Past Combinatorial Theory Seminar

19 February 2013
14:30
Karen Johannson
Abstract
While usual percolation concerns the study of the connected components of random subgraphs of an infinite graph, bootstrap percolation is a type of cellular automaton, acting on the vertices of a graph which are in one of two states: `healthy' or `infected'. For any positive integer $r$, the $r$-neighbour bootstrap process is the following update rule for the states of vertices: infected vertices remain infected forever and each healthy vertex with at least $r$ infected neighbours becomes itself infected. These updates occur simultaneously and are repeated at discrete time intervals. Percolation is said to occur if all vertices are eventually infected. As it is often difficult to determine precisely which configurations of initially infected vertices percolate, one often considers a random case, with each vertex infected independently with a fixed probability $p$. For an infinite graph, of interest are the values of $p$ for which the probability of percolation is positive. I will give some of the history of this problem for regular trees and present some new results for bootstrap percolation on certain classes of randomly generated trees: Galton--Watson trees.
  • Combinatorial Theory Seminar
12 February 2013
14:30
Veselin Jungic
Abstract
I will describe how a search for the answer to an old question about the existence of monotone arithmetic progressions in permutations of positive integers led to the study of infinite words with bounded additive complexity. The additive complexity of a word on a finite subset of integers is defined as the function that, for a positive integer $n$, counts the maximum number of factors of length $n$, no two of which have the same sum.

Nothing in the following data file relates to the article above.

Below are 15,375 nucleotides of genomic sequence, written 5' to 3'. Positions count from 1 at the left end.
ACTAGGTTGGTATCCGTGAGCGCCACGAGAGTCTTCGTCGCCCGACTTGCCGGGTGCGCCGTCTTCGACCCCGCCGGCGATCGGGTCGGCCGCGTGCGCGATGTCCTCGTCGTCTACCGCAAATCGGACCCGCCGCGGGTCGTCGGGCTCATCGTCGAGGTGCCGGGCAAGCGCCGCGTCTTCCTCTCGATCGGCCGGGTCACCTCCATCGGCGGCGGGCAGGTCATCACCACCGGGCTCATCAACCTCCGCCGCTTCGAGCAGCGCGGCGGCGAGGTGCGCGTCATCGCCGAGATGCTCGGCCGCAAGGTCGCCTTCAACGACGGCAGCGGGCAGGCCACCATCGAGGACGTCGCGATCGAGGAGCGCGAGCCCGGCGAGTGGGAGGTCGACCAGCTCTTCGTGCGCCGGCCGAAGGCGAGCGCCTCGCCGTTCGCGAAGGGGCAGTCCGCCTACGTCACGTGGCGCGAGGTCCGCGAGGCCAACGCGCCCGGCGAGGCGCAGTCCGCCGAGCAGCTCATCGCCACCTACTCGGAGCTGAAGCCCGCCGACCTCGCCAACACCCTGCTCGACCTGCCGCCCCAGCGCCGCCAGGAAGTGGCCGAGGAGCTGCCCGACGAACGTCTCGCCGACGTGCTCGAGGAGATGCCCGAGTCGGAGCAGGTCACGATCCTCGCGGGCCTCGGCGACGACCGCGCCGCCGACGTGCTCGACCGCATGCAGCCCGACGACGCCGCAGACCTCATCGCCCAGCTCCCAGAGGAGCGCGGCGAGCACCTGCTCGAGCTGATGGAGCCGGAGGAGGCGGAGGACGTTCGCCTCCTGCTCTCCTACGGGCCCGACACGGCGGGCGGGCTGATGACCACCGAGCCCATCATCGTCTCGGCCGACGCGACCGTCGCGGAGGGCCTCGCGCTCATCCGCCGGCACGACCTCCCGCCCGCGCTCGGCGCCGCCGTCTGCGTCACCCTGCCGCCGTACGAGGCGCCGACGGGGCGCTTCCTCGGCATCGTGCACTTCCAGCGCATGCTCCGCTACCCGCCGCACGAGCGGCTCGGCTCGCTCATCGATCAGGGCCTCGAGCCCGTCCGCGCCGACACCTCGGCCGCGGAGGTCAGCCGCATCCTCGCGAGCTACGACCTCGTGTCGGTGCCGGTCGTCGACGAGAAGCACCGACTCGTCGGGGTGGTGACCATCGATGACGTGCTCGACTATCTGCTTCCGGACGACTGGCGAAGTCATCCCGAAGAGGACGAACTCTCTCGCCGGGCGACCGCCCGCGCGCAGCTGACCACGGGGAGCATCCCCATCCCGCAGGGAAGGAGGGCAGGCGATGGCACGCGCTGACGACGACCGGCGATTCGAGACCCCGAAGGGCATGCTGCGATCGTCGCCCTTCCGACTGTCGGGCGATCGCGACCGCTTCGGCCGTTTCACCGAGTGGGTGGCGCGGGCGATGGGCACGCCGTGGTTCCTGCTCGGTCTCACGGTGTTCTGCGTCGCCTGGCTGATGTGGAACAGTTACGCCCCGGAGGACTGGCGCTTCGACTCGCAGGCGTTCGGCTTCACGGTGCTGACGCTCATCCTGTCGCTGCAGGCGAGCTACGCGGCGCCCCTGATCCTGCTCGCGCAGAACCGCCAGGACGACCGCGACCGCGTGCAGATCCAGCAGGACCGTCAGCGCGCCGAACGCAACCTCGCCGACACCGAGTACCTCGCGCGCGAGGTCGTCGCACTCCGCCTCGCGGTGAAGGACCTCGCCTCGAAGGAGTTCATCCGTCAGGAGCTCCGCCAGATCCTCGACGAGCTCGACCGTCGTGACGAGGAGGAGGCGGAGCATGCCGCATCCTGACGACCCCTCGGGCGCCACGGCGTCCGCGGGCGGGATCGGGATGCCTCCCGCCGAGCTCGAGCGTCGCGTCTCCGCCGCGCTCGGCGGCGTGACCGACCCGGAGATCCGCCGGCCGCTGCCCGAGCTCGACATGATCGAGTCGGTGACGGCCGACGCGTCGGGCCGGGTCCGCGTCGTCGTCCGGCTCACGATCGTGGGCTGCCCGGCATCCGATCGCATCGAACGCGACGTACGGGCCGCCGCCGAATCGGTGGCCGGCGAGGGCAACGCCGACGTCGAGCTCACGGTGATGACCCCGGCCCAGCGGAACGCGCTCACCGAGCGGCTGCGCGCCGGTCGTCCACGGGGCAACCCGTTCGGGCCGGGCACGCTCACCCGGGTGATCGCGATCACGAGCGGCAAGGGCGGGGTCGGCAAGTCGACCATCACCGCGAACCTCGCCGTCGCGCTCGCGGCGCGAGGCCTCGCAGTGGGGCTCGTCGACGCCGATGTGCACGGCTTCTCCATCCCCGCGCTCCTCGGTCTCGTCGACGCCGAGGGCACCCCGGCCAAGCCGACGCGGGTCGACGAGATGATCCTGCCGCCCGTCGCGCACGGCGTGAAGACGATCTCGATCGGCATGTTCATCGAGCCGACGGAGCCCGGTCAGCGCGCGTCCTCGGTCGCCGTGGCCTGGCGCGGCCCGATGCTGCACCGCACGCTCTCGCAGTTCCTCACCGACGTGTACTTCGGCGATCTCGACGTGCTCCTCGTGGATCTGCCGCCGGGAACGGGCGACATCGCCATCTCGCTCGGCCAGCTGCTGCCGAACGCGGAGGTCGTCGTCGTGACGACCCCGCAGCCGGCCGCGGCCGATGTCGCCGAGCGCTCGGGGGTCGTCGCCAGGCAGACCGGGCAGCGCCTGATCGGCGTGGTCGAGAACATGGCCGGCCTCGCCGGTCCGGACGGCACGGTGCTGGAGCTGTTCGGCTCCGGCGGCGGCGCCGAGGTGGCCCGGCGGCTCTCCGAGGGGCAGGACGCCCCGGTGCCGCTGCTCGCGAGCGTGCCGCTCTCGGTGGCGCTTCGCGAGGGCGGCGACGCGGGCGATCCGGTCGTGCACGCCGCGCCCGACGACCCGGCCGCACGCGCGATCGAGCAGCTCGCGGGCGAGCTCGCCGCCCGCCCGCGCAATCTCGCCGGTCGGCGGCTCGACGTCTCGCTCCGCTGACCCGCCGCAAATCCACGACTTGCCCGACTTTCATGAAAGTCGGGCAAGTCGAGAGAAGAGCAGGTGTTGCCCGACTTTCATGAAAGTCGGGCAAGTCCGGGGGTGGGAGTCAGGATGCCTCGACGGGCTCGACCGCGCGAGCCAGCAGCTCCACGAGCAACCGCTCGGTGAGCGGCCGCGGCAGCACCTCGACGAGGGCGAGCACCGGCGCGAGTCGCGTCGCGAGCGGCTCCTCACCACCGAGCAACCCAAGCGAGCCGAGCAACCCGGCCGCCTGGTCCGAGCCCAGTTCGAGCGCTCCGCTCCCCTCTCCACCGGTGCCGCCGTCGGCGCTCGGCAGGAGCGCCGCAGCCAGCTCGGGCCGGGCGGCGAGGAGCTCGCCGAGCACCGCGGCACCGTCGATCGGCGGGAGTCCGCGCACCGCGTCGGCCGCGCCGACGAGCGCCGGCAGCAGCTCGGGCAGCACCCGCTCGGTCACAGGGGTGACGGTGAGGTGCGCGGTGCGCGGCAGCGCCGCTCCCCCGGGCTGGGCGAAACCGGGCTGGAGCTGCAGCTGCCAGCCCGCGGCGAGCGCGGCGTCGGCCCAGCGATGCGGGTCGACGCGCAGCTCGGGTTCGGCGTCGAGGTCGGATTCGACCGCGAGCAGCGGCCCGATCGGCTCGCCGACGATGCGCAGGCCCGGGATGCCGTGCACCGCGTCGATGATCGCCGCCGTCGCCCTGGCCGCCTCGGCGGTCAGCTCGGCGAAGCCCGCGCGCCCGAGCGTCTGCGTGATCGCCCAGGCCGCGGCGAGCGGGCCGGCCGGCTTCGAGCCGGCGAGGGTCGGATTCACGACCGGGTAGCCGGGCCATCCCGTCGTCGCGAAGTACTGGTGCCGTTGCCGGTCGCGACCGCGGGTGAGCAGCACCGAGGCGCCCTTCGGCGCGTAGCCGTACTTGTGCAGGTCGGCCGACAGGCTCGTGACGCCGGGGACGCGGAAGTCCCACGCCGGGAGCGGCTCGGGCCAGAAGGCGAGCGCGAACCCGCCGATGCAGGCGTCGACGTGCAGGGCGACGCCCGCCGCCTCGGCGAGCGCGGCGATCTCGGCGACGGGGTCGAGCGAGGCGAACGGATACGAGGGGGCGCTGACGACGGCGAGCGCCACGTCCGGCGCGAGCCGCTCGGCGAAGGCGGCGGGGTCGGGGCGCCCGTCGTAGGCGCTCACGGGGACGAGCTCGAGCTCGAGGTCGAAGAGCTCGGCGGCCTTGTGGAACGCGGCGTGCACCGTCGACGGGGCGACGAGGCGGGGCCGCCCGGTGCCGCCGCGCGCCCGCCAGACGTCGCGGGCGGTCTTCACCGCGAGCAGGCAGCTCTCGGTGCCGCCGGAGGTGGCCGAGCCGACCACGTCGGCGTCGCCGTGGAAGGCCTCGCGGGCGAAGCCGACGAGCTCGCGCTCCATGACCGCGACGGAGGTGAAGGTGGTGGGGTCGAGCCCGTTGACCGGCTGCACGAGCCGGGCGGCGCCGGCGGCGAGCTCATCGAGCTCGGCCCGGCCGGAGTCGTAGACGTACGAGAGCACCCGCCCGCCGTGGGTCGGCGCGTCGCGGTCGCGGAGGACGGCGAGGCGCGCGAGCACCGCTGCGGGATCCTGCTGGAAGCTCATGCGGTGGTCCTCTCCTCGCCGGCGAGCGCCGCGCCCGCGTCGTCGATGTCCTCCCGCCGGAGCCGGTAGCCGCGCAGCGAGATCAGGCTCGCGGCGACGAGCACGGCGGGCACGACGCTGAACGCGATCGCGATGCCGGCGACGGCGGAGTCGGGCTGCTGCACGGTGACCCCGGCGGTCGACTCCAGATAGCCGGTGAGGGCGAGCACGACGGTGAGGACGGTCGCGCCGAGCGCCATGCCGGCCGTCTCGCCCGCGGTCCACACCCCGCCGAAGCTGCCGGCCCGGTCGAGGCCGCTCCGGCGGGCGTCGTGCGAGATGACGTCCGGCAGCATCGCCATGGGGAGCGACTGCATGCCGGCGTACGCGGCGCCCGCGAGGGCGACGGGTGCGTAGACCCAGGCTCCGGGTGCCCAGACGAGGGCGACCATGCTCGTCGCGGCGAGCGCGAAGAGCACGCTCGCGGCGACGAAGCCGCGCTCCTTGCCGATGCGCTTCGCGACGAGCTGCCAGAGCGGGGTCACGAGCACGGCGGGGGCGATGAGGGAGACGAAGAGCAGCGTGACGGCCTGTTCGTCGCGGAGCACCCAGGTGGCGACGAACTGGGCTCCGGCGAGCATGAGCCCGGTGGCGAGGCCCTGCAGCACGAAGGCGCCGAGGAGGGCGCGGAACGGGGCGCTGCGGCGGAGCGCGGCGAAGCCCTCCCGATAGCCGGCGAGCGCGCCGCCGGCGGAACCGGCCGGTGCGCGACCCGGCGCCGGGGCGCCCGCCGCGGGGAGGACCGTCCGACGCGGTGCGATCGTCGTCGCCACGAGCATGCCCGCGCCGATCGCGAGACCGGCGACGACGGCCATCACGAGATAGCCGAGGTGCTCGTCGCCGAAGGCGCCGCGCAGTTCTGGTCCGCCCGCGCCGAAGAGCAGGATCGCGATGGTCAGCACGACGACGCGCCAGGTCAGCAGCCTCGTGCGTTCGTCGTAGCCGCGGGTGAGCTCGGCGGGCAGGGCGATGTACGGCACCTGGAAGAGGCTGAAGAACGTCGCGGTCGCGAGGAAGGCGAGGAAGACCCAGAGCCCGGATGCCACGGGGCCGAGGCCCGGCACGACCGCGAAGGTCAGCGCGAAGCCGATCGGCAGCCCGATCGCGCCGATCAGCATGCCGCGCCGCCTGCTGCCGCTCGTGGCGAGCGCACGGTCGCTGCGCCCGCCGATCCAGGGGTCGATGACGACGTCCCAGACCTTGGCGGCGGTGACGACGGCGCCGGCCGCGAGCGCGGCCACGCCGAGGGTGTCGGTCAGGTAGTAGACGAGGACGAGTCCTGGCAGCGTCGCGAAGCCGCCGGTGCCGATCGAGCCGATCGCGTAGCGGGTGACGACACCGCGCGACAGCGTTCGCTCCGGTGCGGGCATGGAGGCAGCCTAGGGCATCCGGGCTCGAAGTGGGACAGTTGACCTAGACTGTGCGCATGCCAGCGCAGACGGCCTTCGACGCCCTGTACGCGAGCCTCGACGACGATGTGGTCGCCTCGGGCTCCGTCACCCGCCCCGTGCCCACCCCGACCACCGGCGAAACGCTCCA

• Combinatorial Theory Seminar
5 February 2013
14:30
David Ellis
Abstract
Results of Bourgain and Kindler-Safra state that if $f$ is a Boolean function on $\{0,1\}^n$, and the Fourier transform of $f$ is highly concentrated on low frequencies, then $f$ must be close to a ‘junta’ (a function depending upon a small number of coordinates). This phenomenon is known as ‘Fourier stability’, and has several interesting consequences in combinatorics, theoretical computer science and social choice theory. We will describe some of these, before turning to the analogous question for Boolean functions on the symmetric group. Here, genuine stability does not occur; it is replaced by a weaker phenomenon, which we call ‘quasi-stability’. We use our 'quasi-stability' result to prove an isoperimetric inequality for $S_n$ which is sharp for sets of size $(n-t)!$, when $n$ is large. Several open questions remain. Joint work with Yuval Filmus (University of Toronto) and Ehud Friedgut (Weizmann Institute).
  • Combinatorial Theory Seminar
29 January 2013
14:30
Mireille Bousquet-Melou
Abstract
<p>A self-avoiding walk on a lattice is a walk that never visits the same vertex twice.&nbsp; Self-avoiding walks (SAW) have attracted interest for decades, first in statistical physics, where they are considered as polymer models, and then in combinatorics and in probability theory (the first mathematical contributions are probably due to John Hammersley, from Oxford, in the early sixties). However, their properties remain poorly understood in low dimension, despite the existence of remarkable conjectures. <br /><br />About two years ago, Duminil-Copin and Smirnov proved an "old" and remarkable conjecture of Nienhuis (1982), according to which the number of SAWs of length n on the honeycomb (hexagonal) lattice grows like mu^n, with mu=sqrt(2 +sqrt(2)). <br /><br />This beautiful result has woken up the hope to prove other simple looking conjectures involving these objects. I will thus present the proof of a younger conjecture (1995) by Batchelor and Yung, which deals with SAWs confined to a half-plane and interacting with its boundary.<br /><br />(joint work with N. Beaton, J. de Gier, H. Duminil-Copin and A. Guttmann)<br /><br /></p>
  • Combinatorial Theory Seminar
22 January 2013
14:30
Eoin Long
Abstract
Let $Q_n$ denote the graph of the $n$-dimensional cube with vertex set $\{0, 1\}^n$ in which two vertices are adjacent if they differ in exactly one coordinate. Suppose $G$ is a subgraph of $Q_n$ with average degree at least $d$. How long a path can we guarantee to find in $G$? My aim in this talk is to show that $G$ must contain an exponentially long path. In fact, if $G$ has minimum degree at least $d$ then $G$ must contain a path of length $2^d − 1$. Note that this bound is tight, as shown by a $d$-dimensional subcube of $Q^n$. I hope to give an overview of the proof of this result and to discuss some generalisations.